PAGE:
On The 2016 US Presidential Campaign

Robert E. Denton, Jr

The 2016 presidential election was one of the most polarized elections in contemporary history along the lines of ideology, party, income, gender and age.  Polls revealed that the public was frustrated with the direction of the nation and with the institutions of government.  Americans in general were angry, especially the middle class, blue collar workers and minorities. There was a broad anti-government and anti-establishment mood across America.  Not since the 1990s have we witnessed such general anger and political fragmentation.  The general frustration largely explains the candidacies of Donald Trump and Berney Sanders.  

There was also a noticeable shift in media coverage during the campaign in tone and aggressiveness. Many within the journalism academic community note how Trump’s relationship with media has changed political journalism. Because of Trump’s confrontational style and often sweeping generalizations or falsehoods, journalists were more aggressive than ever before in challenging, contextualizing, fact-checking and editorialising content.  However, for many Americans, it made the “main stream media” appear overtly hostile, liberal and cheerleading for Clinton. We witnessed a change in journalistic practice.  If “truth” is the standard, then more aggressive approach is warranted.  Those on the right have a different interpretation.  For them, we are witnessing where news organizations are more open and comfortable with their biases.  Perhaps we are witnessing a more partisan press.  Right or wrong, I think there is little evidence to suggest that journalists will treat Trump any differently as president.  Thus, perhaps American political journalism has changed for the long term. Certainly Trump was the catalyst for it, the question is whether or not it is here to stay.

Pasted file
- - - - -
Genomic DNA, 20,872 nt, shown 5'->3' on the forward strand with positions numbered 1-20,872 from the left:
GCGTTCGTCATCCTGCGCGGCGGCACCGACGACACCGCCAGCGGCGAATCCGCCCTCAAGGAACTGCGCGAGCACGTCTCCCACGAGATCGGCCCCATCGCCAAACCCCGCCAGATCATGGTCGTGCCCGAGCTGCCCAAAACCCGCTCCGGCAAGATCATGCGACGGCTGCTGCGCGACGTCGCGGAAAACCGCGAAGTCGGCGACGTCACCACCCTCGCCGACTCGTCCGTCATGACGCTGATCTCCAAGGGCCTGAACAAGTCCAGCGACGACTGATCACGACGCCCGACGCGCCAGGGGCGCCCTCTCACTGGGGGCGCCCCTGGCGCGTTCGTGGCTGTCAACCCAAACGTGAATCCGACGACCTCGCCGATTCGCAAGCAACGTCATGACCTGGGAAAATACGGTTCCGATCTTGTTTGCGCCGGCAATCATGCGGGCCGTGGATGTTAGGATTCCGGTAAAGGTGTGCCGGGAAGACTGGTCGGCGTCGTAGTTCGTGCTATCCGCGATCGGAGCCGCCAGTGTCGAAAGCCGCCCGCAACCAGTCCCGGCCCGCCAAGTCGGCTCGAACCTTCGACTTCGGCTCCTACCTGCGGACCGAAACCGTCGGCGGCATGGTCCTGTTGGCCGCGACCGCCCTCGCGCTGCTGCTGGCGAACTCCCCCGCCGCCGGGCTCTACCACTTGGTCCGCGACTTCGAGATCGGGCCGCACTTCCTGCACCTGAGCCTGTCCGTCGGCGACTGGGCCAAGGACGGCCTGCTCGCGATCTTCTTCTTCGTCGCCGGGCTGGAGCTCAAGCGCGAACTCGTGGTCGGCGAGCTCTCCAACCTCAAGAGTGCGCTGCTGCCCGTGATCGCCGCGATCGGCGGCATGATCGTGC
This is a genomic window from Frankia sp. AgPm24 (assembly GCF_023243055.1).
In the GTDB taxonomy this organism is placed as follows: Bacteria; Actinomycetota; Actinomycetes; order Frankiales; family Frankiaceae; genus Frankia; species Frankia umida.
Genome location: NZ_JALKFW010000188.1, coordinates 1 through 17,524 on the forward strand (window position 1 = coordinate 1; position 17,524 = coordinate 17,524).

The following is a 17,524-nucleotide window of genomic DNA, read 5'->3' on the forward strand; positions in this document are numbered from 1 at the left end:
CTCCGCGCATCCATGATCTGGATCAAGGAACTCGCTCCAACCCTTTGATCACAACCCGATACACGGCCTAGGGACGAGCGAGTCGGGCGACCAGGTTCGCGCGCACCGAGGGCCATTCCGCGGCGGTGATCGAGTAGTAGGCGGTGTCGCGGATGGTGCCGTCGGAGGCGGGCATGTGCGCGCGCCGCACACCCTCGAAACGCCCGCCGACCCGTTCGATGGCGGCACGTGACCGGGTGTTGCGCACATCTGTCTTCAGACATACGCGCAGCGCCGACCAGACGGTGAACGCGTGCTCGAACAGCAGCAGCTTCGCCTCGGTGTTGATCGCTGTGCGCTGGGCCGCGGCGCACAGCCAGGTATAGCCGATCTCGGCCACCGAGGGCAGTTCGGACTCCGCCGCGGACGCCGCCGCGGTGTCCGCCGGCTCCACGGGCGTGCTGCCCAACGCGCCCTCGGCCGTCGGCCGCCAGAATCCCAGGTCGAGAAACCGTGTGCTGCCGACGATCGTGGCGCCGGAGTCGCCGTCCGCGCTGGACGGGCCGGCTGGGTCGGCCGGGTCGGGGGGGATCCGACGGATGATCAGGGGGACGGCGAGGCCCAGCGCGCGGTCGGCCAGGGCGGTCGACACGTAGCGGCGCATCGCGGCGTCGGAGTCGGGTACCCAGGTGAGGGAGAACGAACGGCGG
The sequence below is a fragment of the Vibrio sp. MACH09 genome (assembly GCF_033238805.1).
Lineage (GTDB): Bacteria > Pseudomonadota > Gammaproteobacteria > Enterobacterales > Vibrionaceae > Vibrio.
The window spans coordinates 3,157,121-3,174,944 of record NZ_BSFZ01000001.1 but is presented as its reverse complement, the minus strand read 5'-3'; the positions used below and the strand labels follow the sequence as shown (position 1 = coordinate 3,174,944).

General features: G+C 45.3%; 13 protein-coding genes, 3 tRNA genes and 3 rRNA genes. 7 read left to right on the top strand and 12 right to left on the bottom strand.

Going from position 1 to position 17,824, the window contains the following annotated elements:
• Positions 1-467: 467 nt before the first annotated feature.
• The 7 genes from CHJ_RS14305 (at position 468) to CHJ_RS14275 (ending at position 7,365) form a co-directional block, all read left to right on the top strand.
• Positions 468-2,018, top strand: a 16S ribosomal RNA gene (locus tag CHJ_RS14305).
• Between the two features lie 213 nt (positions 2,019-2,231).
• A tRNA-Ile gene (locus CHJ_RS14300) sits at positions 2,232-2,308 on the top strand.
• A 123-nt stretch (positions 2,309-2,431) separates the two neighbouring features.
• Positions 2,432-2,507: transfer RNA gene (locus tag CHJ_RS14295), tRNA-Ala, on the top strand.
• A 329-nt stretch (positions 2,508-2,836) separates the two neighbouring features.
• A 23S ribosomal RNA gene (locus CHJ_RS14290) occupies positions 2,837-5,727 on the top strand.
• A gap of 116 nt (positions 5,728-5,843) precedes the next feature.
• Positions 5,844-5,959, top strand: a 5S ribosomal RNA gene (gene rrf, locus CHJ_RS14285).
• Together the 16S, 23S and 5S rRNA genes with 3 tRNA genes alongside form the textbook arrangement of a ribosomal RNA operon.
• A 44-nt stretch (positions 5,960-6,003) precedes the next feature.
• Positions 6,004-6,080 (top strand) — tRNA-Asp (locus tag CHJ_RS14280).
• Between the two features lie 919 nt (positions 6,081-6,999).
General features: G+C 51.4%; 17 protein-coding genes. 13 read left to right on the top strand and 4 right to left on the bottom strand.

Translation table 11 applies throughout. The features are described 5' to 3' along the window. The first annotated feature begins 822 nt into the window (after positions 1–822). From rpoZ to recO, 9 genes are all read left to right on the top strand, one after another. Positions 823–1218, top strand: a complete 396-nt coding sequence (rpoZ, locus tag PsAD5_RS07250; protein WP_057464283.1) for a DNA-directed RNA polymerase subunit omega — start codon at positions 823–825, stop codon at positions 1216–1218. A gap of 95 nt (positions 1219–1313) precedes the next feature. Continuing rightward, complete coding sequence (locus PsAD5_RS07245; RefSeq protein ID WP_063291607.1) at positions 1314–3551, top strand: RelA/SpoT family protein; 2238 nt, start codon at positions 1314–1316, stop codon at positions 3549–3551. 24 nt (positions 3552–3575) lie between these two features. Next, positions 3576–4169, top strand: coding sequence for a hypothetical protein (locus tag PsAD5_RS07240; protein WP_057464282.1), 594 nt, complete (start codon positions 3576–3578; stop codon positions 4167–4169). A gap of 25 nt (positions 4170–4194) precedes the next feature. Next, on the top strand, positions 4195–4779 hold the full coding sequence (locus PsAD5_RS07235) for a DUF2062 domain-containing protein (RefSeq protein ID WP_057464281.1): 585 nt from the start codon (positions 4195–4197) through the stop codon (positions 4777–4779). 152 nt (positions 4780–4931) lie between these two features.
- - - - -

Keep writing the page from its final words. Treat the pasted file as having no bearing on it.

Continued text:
NB: All opinions expressed here are the author’s own and do not represent the views of Palgrave Macmillan.

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Robert E. Denton, Jr. holds the W. Thomas Rice Chair in the Pamplin College of Business and is Head of the Department of Communication at Virginia Tech University, USA. He is the author, co-author or editor of twenty-six books on the presidency and political campaigns, several in multiple editions. Recent volumes include Social Fragmentation and the Decline of American Democracy (with B. Voth, 2016) and Political Campaign Communication: Principles and Practices, 8th Edition (with J. Trent and R. Friedenberg, 2015). See his latest book, The 2016 US Presidential Campaign: Political Communication and Practice .